This project involved developing a sputtering system in collaboration with Ilya Drozdov in the Oxide Molecular Beam Epitaxy / Condensed Matter Physics Group at the Brookhaven National Laboratory. This system has 2 process gas feeds, an infrared substrate heater, and is designed for low-rate coatings that last 2 weeks each.
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The vacuum system consists of a large dual turbo pump (510L/s) backed by a scroll pump and throttled with an 8″ VAT gate valve. The process requires O2 and Ar lines on Mass Flow Controllers plumbed in as well. The MKS controller drives the MFCs to flow in the process gasses in the correct ratios and keep the pressure within 1% of the setpoint.
The chamber is quickly evacuated to the 1e-7 Torr range although the actual process occurs around 50 – 100mTorr under O2/Ar atmosphere.
The 3″ dia. sputter gun was salvaged from combining old stock of broken ones together and making one functioning sputter gun.
The sputter target is clamped to the Copper puck which is water cooled because of the high power involved in these sputtering processes. All of the sputter gun parts I started with had rusted magnet assemblies, so I had to make a new one. A 3D printed puck that fits inside the copper piece was designed with embedded rare Earth magnets to create a surface DC field of around 400 Gauss which confines electron movement and induces the magnetron effect.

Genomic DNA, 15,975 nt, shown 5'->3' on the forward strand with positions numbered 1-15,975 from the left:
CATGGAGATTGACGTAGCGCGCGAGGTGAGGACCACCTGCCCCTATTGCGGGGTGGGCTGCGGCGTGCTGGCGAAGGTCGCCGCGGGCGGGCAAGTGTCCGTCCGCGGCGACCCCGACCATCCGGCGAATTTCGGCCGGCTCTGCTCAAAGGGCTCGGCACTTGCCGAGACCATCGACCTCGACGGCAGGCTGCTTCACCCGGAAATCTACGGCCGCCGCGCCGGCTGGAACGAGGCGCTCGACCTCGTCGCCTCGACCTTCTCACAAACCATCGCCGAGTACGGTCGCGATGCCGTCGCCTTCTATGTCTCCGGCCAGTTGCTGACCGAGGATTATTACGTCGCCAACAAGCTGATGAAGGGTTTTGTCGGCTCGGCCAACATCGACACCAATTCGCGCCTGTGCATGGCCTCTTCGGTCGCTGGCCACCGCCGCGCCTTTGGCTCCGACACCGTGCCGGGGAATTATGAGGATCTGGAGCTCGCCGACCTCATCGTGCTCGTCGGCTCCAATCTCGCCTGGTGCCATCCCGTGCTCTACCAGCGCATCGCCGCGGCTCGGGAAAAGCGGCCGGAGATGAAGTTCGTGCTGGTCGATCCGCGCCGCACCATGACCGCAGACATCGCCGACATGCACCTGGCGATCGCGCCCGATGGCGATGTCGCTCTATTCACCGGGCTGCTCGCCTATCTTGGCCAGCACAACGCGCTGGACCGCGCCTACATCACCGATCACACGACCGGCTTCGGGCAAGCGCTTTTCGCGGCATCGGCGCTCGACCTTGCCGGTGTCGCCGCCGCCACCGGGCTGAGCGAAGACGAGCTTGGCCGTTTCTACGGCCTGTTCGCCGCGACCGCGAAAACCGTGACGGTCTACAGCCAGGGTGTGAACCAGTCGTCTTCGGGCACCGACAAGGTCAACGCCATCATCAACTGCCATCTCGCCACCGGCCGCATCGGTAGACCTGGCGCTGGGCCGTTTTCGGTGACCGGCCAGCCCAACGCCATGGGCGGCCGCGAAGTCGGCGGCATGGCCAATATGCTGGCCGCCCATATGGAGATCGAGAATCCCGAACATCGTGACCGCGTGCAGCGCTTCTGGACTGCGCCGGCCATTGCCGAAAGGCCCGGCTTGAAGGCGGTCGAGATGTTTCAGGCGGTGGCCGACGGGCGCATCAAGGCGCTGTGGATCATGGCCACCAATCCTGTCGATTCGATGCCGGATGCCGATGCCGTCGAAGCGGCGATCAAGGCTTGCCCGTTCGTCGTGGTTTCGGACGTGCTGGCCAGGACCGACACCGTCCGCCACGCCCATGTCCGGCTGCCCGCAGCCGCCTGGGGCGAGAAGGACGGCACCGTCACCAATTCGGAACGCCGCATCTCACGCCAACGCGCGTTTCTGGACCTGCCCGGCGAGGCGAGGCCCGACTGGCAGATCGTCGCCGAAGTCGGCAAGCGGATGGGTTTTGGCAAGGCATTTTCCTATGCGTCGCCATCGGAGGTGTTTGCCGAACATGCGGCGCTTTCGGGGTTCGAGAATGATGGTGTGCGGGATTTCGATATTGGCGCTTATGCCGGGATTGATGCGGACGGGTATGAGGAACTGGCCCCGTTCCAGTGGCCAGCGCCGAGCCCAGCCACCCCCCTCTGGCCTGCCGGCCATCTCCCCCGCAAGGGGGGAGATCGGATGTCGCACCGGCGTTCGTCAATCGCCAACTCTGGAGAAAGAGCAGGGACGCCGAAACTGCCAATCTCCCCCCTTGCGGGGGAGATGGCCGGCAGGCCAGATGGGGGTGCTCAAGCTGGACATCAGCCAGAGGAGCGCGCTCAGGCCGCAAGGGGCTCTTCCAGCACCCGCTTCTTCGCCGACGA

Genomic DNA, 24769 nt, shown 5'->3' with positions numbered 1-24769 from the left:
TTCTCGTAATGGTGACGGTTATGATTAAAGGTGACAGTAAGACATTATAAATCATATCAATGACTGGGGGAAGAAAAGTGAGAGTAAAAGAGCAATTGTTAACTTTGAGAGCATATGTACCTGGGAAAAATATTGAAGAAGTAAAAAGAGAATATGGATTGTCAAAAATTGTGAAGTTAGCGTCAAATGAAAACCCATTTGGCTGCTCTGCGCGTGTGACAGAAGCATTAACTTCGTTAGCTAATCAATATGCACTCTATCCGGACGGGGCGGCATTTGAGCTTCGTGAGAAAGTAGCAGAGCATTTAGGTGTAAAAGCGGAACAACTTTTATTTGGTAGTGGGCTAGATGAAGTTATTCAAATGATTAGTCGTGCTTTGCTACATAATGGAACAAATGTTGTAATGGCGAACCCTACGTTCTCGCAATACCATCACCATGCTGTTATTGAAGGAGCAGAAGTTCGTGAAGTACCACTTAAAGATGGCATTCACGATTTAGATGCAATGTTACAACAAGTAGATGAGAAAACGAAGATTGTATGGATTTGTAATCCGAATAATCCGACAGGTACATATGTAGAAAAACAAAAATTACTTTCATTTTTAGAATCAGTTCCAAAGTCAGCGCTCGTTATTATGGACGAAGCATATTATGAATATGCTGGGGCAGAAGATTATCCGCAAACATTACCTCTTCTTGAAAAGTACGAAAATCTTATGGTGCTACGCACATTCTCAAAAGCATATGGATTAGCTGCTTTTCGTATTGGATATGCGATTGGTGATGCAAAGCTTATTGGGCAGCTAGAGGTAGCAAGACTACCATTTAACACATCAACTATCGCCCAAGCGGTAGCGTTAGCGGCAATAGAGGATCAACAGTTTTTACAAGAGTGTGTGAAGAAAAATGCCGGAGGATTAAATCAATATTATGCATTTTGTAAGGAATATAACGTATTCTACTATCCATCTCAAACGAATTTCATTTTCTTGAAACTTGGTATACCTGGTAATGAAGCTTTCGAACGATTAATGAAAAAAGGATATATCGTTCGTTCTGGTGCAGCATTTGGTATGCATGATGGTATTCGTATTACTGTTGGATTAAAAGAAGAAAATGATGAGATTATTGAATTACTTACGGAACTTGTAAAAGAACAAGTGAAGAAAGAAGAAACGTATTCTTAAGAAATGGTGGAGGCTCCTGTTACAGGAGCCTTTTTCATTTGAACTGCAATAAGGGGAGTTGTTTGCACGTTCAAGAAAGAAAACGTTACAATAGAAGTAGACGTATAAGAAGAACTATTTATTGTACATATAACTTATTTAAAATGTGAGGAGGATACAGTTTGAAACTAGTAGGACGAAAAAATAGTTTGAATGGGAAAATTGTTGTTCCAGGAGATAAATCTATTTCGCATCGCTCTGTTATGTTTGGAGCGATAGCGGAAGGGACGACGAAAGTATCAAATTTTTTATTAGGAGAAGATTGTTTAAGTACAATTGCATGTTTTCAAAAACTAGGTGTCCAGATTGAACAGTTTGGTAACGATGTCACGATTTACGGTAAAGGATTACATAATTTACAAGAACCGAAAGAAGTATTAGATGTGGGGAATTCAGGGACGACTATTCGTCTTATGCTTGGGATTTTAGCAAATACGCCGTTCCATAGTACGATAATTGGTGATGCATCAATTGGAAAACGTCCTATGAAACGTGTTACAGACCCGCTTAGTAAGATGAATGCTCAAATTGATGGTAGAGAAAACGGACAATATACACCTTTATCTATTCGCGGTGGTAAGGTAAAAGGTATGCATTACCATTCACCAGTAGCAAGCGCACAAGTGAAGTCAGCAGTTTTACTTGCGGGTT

The “racetrack” ring-like plasma density in front of the target indicates the circular path of the electrons due to the Lorentz force, meaning that the magnet assembly has sufficient strength at the surface of the target.
The final part of the project was the substrate heater which heats the sample from the back while it is being coated from the front. The specific process required that the substrate to be at elevated temperature (up to 850C) for 2 weeks. An infrared substrate heater was designed using 300W USHIO quartz lamps and a water cooled Aluminum parabolic reflector to focus the light onto the substrate.
All parts of the heater which are exposed to elevated temperature are made from Inconel to avoid contamination of the delicate experiments. This includes the thermocouple, which is sheathed in Inconel and the wires are braided in Inconel as well.